- What other names is Brewer's Yeast known by?
- What is Brewer's Yeast?
- How does Brewer's Yeast work?
- Are there safety concerns?
- Are there any interactions with medications?
- Dosing considerations for Brewer's Yeast.
Brewer's yeast is used for diarrhea, the common cold and other upper respiratory tract infections, influenza, swine flu, loss of appetite, acne, premenstrual syndrome (PMS), recurring boils on the skin (furunculosis), and type 2 diabetes. It has also been used as a source of B vitamins, chromium, and protein.
Possibly Effective for...
- Premenstrual syndrome (PMS). Taking a specific brewer's yeast preparation (Sillix Donna by Giuliani) that also contains vitamins and minerals by mouth might decrease symptoms of PMS.
Insufficient Evidence to Rate Effectiveness for...
- Swelling of the colon (colitis) due to the bacteria Clostridium difficile. There is a report that taking brewer's yeast by mouth for 4 months along with vancomycin for 30 days may help treat colitis caused by the bacteria Clostridium difficile and prevent recurrence.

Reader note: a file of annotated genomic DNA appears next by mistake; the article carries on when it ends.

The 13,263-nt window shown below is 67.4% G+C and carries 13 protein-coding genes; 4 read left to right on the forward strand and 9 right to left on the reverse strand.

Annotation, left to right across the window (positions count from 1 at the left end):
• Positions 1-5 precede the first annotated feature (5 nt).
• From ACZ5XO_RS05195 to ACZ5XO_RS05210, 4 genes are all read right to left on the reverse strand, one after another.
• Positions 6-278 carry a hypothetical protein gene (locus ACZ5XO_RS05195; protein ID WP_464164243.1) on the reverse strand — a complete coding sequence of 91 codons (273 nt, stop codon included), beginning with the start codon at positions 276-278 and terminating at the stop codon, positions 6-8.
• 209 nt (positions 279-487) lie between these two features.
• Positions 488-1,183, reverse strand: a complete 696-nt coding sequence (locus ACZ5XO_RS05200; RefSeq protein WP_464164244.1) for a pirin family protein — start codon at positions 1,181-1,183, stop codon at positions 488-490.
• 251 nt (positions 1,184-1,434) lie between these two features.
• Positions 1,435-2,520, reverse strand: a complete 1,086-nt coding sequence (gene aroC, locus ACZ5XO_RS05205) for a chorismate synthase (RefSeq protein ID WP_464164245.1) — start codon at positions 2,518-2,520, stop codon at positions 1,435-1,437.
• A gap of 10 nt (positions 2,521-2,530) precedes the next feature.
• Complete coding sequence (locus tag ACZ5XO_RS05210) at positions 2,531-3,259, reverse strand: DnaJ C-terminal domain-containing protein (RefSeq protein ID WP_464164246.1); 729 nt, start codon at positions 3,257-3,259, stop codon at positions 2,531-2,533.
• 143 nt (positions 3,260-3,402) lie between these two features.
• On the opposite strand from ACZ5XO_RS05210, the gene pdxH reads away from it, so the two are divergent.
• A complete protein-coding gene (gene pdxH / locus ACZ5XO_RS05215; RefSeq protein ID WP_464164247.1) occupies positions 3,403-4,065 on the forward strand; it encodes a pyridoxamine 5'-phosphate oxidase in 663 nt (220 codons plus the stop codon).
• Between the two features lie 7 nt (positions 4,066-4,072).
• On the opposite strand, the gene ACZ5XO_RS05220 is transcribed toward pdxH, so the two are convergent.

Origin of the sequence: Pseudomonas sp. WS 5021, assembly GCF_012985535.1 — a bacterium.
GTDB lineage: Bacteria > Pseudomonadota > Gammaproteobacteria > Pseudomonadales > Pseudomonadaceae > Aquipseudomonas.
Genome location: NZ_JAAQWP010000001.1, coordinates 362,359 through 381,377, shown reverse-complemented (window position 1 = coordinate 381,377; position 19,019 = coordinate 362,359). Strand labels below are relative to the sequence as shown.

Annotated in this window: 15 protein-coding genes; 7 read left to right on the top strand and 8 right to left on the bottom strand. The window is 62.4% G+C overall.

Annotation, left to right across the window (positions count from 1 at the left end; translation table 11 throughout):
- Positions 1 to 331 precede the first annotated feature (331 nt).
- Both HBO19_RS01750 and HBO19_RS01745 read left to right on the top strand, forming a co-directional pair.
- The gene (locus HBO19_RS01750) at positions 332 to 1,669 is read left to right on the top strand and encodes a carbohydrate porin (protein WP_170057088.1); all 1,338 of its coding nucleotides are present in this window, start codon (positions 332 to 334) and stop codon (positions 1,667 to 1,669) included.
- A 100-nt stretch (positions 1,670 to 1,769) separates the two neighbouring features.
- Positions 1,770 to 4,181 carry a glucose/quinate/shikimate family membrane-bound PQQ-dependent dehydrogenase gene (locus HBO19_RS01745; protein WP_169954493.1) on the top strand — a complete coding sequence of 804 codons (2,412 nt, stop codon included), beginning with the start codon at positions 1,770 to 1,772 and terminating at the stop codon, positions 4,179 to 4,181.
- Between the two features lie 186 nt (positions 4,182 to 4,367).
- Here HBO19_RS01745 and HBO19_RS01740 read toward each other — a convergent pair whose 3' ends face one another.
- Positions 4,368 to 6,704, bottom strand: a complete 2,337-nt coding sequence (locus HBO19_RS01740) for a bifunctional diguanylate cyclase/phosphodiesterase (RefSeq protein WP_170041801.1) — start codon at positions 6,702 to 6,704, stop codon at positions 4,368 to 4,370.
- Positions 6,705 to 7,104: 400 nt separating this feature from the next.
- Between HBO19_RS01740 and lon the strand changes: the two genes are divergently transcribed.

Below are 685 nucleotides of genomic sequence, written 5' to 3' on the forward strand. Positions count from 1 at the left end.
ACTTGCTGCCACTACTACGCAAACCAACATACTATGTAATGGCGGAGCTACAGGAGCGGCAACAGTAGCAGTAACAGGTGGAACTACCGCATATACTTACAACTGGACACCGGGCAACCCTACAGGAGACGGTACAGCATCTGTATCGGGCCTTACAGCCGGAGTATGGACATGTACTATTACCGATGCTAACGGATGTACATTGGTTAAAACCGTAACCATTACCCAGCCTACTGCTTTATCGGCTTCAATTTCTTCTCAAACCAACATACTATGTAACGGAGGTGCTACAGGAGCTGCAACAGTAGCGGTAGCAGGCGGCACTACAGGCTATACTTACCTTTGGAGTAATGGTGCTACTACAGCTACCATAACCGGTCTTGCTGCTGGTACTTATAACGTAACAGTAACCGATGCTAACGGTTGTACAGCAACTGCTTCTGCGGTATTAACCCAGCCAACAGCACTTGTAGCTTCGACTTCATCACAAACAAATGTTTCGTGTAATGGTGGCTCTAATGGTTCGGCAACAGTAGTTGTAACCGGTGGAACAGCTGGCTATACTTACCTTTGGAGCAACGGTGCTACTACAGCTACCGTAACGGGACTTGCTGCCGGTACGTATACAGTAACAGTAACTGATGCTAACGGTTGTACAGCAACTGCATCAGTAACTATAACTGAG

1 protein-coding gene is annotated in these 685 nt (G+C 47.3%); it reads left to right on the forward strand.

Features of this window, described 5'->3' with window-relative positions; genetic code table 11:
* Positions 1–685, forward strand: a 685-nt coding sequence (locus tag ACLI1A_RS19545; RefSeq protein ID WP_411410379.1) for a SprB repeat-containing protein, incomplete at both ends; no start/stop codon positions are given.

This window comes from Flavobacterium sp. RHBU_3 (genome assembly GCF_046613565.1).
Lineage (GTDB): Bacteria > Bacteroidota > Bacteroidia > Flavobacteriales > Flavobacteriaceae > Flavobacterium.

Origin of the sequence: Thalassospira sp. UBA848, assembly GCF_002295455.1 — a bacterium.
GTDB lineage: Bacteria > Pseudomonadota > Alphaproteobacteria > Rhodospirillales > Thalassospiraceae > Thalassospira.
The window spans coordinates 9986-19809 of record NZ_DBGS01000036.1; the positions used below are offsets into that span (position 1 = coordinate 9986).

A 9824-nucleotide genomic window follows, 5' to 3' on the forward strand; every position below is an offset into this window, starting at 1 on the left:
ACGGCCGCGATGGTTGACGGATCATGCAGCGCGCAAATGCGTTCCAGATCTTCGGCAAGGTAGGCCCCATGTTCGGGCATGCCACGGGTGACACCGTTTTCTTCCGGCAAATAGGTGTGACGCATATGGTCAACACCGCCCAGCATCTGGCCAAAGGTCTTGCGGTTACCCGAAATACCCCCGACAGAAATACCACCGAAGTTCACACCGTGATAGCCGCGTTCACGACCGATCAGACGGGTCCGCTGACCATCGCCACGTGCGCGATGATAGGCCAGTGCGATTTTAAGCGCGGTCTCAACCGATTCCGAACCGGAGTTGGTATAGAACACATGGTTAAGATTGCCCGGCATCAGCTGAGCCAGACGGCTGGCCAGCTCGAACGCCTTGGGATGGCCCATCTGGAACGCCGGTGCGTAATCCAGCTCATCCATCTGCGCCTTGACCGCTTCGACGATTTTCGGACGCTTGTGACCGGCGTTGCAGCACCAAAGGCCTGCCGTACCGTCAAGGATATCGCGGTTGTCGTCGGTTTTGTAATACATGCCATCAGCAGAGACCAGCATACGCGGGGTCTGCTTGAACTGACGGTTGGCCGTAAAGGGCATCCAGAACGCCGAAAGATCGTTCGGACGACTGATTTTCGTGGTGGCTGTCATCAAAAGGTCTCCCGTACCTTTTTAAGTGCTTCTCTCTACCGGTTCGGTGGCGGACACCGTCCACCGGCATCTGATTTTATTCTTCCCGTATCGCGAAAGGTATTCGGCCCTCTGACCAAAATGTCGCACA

- Diabetes. Early research suggests that taking brewer's yeast containing chromium by mouth for 8 weeks can reduce blood sugar levels in people with diabetes. It may also reduce the need to use certain diabetes medications.
- High cholesterol. Early research suggests that taking brewer's yeast containing chromium by mouth for 8 weeks can decrease blood levels of total cholesterol and increase levels of high-density lipoprotein (HDL or "good") cholesterol in people with high cholesterol.
- Upper respiratory tract infection, including the common cold and flu (influenza). Early research shows that taking a specific brewer's yeast product (EpiCor by Embria Health Sciences) reduces the risk of the common cold or flu in healthy people who recently received flu shots. This product also helps symptoms resolve faster.
- Loss of appetite.
- Other conditions.
Natural Medicines Comprehensive Database rates effectiveness based on scientific evidence according to the following scale: Effective, Likely Effective, Possibly Effective, Possibly Ineffective, Likely Ineffective, and Insufficient Evidence to Rate (detailed description of each of the ratings).
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